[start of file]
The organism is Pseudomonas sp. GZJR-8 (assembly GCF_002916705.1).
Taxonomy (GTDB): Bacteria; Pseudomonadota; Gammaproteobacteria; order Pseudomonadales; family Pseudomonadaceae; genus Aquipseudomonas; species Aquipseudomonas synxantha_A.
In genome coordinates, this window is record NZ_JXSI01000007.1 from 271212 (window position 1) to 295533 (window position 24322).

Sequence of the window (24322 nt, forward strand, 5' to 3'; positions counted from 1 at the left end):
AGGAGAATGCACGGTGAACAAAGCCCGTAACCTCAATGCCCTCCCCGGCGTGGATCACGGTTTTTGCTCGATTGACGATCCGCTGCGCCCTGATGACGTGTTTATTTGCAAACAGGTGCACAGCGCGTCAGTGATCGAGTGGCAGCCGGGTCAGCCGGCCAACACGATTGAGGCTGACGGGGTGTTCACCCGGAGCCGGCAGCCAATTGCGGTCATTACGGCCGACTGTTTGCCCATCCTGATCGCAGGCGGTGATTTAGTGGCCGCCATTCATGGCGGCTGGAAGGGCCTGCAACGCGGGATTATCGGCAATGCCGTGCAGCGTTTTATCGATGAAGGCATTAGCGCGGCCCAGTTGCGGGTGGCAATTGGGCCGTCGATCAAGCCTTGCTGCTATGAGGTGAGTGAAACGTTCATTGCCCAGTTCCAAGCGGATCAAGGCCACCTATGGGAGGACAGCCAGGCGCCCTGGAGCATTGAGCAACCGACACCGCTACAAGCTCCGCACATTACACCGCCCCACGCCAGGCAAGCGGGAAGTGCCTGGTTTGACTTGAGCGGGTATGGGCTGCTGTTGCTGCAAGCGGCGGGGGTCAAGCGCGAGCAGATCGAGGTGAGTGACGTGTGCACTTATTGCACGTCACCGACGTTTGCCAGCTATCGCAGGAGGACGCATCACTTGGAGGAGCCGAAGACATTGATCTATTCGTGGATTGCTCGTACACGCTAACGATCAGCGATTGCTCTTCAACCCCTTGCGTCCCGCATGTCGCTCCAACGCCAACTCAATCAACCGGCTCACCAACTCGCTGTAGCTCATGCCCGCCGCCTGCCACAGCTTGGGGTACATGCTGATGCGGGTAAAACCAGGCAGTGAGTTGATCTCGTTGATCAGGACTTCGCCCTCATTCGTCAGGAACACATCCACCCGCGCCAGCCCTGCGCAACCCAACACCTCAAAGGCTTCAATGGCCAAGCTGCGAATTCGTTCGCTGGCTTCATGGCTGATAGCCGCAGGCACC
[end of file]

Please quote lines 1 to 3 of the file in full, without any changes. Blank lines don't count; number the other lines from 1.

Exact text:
The organism is Pseudomonas sp. GZJR-8 (assembly GCF_002916705.1).
Taxonomy (GTDB): Bacteria; Pseudomonadota; Gammaproteobacteria; order Pseudomonadales; family Pseudomonadaceae; genus Aquipseudomonas; species Aquipseudomonas synxantha_A.
In genome coordinates, this window is record NZ_JXSI01000007.1 from 271212 (window position 1) to 295533 (window position 24322).